On September 13 2019 people all over China will be celebrating Mid-Autumn Festival!

What does it mean?

For us in the West, it is another day, for Chinese and some neighboring countries, it is a very important tradition which carries a strong connection to the full moon (that is why it is called the Moon Festival in honor of the moon).

The Mid-Autumn Festival is held on the 15th day of the eighth month in the Chinese calendar.

This Festival which is a national bank holiday in all provinces in China, features the amazing idea of seeing the same moon phase on or around the same date. At this day, all family members gather together to pray and have a dinner.Afterwards, children carry lanterns and stroll in parks or gardens or release them into the sky.

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China’s Mid-Autumn Festival

Mooncakes During Mid-Autumn Festival

Mid-Autumn Festival is often called the Mooncake Festival for a traditional baked delicacy exchanged among family and friends.

5 small mooncakes wrapped in a bag
5 small mooncakes wrapped in a bag

Mooncake Shape

Mooncakes typically have round shape which symbolize unity and completeness. They come with difference sizes from very tiny to very massive ones (from 10 to 20 cm in diameter and 4-6 cm thick).

Middle-sized mooncake and its round shape

During the Mid-Autumn Festival, the head of the family cuts the mooncakes into pieces and distributes them to each family member, signifying family reunion.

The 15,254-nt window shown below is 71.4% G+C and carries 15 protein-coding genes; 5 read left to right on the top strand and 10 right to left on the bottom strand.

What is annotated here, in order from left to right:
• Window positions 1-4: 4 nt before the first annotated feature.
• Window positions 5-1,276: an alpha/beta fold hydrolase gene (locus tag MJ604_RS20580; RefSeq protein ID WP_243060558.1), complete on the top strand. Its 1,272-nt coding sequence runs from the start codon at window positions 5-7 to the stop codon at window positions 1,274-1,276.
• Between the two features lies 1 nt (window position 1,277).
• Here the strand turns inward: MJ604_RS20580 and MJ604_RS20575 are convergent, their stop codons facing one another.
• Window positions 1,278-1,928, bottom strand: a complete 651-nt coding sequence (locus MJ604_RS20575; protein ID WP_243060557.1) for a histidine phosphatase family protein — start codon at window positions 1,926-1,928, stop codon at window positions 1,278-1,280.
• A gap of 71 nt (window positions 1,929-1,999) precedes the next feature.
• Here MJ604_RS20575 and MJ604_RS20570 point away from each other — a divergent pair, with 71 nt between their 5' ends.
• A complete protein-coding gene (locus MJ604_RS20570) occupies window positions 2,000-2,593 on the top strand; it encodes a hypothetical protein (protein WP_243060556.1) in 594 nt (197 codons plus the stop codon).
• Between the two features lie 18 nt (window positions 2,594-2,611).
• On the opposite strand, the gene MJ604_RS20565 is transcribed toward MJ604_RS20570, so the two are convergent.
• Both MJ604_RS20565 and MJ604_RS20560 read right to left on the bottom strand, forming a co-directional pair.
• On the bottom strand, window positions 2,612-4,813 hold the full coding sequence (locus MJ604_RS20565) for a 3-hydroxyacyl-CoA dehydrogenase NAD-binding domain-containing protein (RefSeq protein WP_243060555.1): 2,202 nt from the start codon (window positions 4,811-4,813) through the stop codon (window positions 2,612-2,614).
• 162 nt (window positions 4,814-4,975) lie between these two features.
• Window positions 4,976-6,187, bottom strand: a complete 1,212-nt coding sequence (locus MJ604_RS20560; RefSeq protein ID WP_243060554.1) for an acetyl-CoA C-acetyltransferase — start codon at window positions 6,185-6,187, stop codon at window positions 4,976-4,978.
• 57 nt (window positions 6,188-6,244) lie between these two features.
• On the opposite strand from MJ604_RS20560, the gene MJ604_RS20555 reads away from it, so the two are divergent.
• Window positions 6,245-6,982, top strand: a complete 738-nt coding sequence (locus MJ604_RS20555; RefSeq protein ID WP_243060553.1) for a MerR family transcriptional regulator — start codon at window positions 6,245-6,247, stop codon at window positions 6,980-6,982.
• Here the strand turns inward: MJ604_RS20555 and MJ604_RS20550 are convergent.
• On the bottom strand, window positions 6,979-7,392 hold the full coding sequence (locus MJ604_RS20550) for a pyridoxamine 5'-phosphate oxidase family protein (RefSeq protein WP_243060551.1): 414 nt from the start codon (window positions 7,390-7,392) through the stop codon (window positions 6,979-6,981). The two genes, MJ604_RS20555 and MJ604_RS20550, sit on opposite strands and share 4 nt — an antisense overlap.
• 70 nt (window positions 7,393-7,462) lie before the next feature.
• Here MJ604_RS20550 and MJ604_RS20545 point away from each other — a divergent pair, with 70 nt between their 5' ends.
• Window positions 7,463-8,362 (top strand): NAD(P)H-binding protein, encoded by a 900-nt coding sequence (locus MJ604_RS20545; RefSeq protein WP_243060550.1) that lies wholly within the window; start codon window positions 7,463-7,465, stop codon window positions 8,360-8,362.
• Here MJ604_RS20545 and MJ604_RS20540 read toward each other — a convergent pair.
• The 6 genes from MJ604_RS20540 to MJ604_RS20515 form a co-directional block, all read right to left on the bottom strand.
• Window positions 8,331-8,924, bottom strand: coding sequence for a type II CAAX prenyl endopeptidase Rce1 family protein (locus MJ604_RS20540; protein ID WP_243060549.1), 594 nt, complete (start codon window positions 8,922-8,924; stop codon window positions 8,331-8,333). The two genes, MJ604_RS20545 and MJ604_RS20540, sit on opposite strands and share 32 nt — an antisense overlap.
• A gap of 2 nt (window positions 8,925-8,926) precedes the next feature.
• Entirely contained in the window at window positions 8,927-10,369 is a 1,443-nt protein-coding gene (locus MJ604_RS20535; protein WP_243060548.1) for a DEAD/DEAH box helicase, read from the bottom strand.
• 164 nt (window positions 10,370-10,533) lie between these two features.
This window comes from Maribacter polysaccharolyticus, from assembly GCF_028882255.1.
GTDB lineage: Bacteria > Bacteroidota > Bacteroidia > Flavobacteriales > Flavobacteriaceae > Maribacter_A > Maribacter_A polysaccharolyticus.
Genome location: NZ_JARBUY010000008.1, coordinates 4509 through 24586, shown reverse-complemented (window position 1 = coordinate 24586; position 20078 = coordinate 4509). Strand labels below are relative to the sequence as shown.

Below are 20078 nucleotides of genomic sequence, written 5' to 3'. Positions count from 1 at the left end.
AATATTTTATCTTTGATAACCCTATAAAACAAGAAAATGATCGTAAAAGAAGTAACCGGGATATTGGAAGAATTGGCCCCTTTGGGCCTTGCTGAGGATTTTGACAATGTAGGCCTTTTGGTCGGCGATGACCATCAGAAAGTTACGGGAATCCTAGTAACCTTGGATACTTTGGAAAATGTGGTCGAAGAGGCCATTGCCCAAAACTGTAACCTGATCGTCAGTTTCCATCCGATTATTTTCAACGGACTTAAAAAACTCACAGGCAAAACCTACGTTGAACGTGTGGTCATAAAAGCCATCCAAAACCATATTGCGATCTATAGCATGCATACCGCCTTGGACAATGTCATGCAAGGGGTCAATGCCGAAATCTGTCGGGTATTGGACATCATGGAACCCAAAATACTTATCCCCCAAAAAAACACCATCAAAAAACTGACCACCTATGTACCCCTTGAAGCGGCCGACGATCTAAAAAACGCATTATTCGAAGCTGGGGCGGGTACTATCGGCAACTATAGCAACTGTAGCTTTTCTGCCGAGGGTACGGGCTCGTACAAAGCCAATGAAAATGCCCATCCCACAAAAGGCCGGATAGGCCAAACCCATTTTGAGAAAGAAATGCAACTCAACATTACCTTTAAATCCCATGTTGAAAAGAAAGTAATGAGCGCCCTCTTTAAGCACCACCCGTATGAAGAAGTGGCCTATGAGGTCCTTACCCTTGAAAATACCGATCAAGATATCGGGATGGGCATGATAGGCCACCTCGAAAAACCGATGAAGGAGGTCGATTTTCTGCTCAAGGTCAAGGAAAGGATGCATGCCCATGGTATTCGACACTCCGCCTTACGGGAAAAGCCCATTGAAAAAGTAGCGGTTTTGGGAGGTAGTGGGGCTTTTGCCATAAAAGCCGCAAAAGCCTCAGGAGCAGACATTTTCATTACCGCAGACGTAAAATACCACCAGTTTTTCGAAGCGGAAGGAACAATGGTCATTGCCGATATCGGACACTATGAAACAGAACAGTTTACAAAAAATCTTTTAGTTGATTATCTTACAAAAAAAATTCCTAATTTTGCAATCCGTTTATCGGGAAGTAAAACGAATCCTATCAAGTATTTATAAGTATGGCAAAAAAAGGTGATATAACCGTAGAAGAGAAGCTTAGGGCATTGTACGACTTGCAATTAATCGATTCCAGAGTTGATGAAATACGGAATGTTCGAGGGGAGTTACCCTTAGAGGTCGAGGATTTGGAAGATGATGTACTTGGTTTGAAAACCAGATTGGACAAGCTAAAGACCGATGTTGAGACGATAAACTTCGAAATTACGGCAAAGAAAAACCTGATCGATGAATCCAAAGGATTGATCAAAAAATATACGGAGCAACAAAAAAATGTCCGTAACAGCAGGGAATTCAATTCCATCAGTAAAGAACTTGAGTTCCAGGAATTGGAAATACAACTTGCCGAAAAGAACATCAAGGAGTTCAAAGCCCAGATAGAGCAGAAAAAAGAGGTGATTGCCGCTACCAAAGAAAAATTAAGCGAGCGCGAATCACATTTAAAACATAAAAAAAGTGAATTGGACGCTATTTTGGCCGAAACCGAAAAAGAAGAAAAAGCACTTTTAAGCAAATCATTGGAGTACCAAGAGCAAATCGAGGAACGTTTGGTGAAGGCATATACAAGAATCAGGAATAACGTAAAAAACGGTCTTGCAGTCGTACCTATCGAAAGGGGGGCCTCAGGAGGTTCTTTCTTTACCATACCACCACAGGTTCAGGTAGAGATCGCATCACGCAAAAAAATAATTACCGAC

Mooncakes are usually kept in traditional Chinese boxes so that they can look beautiful as a gift.

The box where mooncakes are kept
The box where mooncakes are kept
Mooncakes in the box

Mooncake Taste

Every mooncake has a very rich thick filling usually made from lotus seed paste and red bean. It has a thin crust and might contain salted duck eggs and yolks. The filling can be also made of sugar, jujube paste, ham, fruit or cream.

A mooncake cut into half
A mooncake cut into half

They are usually eaten in small wedges accompanied by traditional Chinese tea.

Our Mooncake Experience

Each year we spent in China, we have been given about 20 different mooncakes from parents and teachers from our kindergarten, Chinese friends and neighbors. They would probably last till the next Mid-Autumn Festival.

 A girl and a boy are eating Chinese mooncake
Enjoying our mooncakes

We both enjoy mooncakes a lot, but you can’t have too much of them as they are way too sweet and they make you feel sick if you eat too much of them at one go. They are very heavy for the cakes and its thick consistency makes you wanna drink a lot of water.

Each mooncake is approximately 1.000 kcal and a typical mooncake costs between RMB 10 ($1.60) and RMB 50 ($8).

Have you ever eaten a traditional Chinese mooncake? If so, how did you like it?

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